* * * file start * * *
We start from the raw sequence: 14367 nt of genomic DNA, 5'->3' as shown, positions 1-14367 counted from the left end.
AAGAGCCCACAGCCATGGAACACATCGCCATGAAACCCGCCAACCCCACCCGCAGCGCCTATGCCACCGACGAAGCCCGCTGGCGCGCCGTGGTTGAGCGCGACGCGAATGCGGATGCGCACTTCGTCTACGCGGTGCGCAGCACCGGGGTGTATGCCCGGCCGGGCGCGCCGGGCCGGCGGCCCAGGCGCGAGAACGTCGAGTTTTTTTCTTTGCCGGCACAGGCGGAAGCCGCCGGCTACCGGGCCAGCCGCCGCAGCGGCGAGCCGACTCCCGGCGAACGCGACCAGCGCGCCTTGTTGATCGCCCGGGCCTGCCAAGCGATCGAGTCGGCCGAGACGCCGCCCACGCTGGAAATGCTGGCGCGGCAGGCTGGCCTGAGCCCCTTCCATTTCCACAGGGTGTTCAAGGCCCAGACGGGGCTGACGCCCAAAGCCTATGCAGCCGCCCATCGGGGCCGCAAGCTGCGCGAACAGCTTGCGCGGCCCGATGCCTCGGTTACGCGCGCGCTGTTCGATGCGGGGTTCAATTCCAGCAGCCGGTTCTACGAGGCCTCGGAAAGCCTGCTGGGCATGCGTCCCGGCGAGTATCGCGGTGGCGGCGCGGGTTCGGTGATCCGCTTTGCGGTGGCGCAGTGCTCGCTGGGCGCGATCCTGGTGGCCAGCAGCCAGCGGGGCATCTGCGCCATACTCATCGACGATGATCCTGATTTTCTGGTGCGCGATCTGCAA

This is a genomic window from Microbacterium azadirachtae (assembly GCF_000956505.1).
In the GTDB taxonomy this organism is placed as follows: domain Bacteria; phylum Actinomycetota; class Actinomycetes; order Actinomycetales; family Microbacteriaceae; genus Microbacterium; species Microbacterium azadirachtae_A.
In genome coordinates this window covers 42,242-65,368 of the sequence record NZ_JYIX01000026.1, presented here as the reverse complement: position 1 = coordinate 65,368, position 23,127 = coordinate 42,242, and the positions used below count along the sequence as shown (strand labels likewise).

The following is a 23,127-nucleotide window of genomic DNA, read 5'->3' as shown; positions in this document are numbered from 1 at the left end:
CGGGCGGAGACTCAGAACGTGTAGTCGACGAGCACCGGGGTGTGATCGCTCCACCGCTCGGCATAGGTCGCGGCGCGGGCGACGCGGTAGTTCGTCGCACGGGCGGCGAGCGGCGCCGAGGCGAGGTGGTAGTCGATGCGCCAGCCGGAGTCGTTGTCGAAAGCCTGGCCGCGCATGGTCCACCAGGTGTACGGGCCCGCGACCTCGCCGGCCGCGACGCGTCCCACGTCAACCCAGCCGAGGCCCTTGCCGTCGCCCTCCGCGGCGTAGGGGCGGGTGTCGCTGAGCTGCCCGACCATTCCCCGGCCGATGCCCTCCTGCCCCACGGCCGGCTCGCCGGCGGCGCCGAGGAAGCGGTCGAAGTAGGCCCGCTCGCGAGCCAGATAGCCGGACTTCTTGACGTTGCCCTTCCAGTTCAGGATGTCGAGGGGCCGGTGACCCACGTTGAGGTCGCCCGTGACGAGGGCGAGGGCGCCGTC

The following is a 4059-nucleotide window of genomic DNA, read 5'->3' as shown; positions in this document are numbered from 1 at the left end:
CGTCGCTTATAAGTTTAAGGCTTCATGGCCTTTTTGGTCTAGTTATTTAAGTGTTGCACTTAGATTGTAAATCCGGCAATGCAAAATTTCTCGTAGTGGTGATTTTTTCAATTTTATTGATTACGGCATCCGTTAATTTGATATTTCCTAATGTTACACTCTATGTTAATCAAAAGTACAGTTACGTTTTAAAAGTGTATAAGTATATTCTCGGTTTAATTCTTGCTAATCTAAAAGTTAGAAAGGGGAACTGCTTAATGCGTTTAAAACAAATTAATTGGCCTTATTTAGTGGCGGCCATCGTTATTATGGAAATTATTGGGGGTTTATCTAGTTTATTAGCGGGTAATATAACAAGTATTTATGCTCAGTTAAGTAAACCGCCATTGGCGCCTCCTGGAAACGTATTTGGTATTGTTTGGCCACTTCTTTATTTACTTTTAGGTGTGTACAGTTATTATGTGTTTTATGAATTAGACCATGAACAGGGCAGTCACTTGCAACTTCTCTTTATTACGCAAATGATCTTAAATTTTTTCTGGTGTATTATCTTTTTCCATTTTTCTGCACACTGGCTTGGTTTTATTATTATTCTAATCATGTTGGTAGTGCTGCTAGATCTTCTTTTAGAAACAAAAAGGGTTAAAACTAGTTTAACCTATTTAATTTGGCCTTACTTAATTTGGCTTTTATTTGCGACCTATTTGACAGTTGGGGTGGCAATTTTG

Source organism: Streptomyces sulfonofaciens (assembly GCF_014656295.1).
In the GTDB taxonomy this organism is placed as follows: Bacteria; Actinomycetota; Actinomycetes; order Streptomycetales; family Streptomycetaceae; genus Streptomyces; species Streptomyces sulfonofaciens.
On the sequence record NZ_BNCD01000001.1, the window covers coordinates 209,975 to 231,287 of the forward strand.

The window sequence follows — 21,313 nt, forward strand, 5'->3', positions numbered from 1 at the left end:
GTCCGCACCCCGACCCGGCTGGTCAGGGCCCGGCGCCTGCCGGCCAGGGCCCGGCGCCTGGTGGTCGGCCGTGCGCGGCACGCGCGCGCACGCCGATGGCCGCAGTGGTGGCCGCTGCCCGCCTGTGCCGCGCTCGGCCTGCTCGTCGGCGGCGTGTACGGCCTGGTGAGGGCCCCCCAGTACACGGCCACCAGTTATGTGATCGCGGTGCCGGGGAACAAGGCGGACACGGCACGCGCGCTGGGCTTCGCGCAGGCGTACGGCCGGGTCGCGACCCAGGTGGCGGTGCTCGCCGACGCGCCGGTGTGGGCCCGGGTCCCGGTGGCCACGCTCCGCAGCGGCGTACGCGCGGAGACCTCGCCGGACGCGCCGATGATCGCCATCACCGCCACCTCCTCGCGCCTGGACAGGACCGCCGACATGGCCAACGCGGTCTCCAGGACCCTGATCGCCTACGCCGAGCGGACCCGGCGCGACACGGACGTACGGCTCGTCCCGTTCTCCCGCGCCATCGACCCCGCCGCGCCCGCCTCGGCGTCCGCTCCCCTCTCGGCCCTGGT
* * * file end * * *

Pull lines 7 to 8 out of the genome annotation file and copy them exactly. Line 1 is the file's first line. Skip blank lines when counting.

CGGGCGGAGACTCAGAACGTGTAGTCGACGAGCACCGGGGTGTGATCGCTCCACCGCTCGGCATAGGTCGCGGCGCGGGCGACGCGGTAGTTCGTCGCACGGGCGGCGAGCGGCGCCGAGGCGAGGTGGTAGTCGATGCGCCAGCCGGAGTCGTTGTCGAAAGCCTGGCCGCGCATGGTCCACCAGGTGTACGGGCCCGCGACCTCGCCGGCCGCGACGCGTCCCACGTCAACCCAGCCGAGGCCCTTGCCGTCGCCCTCCGCGGCGTAGGGGCGGGTGTCGCTGAGCTGCCCGACCATTCCCCGGCCGATGCCCTCCTGCCCCACGGCCGGCTCGCCGGCGGCGCCGAGGAAGCGGTCGAAGTAGGCCCGCTCGCGAGCCAGATAGCCGGACTTCTTGACGTTGCCCTTCCAGTTCAGGATGTCGAGGGGCCGGTGACCCACGTTGAGGTCGCCCGTGACGAGGGCGAGGGCGCCGTC

The following is a 4059-nucleotide window of genomic DNA, read 5'->3' as shown; positions in this document are numbered from 1 at the left end: